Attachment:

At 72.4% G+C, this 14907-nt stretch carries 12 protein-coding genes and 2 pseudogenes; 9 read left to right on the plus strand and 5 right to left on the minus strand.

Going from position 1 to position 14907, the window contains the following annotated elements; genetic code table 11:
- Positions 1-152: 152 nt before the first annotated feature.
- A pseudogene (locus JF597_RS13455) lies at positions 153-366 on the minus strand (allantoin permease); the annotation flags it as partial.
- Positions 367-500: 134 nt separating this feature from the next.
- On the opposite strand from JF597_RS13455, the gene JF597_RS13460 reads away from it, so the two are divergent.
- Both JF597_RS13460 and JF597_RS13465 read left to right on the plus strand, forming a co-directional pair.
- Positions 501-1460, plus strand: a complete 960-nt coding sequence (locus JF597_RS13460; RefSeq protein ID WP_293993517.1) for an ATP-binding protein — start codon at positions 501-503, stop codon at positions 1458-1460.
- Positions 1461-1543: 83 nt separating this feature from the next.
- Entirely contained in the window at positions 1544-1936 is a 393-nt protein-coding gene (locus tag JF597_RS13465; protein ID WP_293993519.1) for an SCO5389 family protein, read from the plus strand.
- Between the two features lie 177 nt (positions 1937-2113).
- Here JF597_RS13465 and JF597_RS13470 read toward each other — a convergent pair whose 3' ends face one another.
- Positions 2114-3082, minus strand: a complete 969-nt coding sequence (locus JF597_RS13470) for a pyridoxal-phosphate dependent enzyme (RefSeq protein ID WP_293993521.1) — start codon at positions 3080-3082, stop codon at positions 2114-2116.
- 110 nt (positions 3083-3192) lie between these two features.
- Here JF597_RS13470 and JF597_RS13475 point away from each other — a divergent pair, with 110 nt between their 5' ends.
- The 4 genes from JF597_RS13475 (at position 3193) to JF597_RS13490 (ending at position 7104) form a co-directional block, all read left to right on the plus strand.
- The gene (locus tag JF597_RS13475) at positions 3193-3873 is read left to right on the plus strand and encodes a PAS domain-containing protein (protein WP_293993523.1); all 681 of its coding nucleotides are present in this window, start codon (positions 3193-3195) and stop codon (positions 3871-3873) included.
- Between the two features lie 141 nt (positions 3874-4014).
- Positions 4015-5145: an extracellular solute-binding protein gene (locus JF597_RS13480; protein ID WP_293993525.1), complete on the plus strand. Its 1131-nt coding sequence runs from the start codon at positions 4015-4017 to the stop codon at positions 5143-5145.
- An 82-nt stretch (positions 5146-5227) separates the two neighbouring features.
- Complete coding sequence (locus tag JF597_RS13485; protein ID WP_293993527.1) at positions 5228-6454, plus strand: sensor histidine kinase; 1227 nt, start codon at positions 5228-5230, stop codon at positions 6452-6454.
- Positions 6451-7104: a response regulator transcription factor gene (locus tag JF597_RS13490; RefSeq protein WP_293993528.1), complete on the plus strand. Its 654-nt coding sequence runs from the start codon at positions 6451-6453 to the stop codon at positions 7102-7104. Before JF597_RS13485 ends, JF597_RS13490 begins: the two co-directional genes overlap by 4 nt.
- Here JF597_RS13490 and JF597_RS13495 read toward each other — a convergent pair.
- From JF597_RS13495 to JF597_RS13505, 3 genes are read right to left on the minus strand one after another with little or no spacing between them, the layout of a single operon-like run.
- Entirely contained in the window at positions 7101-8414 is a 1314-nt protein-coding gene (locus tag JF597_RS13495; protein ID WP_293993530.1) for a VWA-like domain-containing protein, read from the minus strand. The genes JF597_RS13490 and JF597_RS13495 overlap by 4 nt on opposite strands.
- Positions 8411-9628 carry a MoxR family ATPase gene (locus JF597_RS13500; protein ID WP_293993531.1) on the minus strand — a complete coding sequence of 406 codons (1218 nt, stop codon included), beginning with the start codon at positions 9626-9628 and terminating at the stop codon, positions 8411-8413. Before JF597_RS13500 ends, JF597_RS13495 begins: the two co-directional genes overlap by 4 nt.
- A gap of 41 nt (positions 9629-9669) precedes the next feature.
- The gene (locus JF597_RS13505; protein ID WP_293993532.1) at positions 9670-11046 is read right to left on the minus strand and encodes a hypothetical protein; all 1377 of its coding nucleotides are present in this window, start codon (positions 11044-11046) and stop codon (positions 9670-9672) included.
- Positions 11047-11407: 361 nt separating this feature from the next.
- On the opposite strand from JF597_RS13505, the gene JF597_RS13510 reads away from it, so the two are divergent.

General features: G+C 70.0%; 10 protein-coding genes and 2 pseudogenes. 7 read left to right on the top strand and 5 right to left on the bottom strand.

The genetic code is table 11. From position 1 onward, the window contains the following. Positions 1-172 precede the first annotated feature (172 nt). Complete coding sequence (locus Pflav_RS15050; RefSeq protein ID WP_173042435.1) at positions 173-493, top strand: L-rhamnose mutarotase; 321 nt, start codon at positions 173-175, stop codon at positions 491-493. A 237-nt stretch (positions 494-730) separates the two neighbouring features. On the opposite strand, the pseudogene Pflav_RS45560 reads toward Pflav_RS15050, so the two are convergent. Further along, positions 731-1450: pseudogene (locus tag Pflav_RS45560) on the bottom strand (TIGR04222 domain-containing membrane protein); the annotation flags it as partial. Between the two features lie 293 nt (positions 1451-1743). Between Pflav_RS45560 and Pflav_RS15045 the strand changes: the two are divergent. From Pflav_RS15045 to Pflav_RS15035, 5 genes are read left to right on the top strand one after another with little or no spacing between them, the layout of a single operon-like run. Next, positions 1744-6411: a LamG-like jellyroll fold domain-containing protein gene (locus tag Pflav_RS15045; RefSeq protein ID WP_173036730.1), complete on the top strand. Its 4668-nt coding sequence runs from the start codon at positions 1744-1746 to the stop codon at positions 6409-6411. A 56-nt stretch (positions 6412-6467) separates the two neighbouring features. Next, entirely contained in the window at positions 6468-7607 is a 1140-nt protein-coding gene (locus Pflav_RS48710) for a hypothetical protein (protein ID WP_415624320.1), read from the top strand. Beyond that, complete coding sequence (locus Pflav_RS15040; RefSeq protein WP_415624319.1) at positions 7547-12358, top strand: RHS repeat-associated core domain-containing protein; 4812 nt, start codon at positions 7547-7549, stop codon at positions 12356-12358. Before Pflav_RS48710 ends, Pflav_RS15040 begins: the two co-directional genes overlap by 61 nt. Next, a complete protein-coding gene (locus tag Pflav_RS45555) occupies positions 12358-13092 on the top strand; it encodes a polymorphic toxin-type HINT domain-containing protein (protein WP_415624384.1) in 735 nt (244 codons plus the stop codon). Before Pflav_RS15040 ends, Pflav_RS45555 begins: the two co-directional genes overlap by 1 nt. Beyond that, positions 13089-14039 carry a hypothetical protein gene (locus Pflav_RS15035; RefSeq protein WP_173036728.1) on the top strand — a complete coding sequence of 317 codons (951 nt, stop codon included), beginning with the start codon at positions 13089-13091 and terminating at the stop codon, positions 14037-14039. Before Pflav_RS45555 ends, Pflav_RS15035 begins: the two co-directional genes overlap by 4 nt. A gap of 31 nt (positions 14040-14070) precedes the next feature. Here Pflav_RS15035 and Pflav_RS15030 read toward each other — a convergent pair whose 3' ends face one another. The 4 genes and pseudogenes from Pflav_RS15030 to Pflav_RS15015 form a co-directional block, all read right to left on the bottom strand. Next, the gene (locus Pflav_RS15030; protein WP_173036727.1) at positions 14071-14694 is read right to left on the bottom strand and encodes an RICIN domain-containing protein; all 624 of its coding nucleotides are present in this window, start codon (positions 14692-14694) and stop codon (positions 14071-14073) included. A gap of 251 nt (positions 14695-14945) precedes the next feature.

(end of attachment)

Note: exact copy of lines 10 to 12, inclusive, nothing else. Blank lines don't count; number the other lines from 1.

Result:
- Entirely contained in the window at positions 1544-1936 is a 393-nt protein-coding gene (locus tag JF597_RS13465; protein ID WP_293993519.1) for an SCO5389 family protein, read from the plus strand.
- Between the two features lie 177 nt (positions 1937-2113).
- Here JF597_RS13465 and JF597_RS13470 read toward each other — a convergent pair whose 3' ends face one another.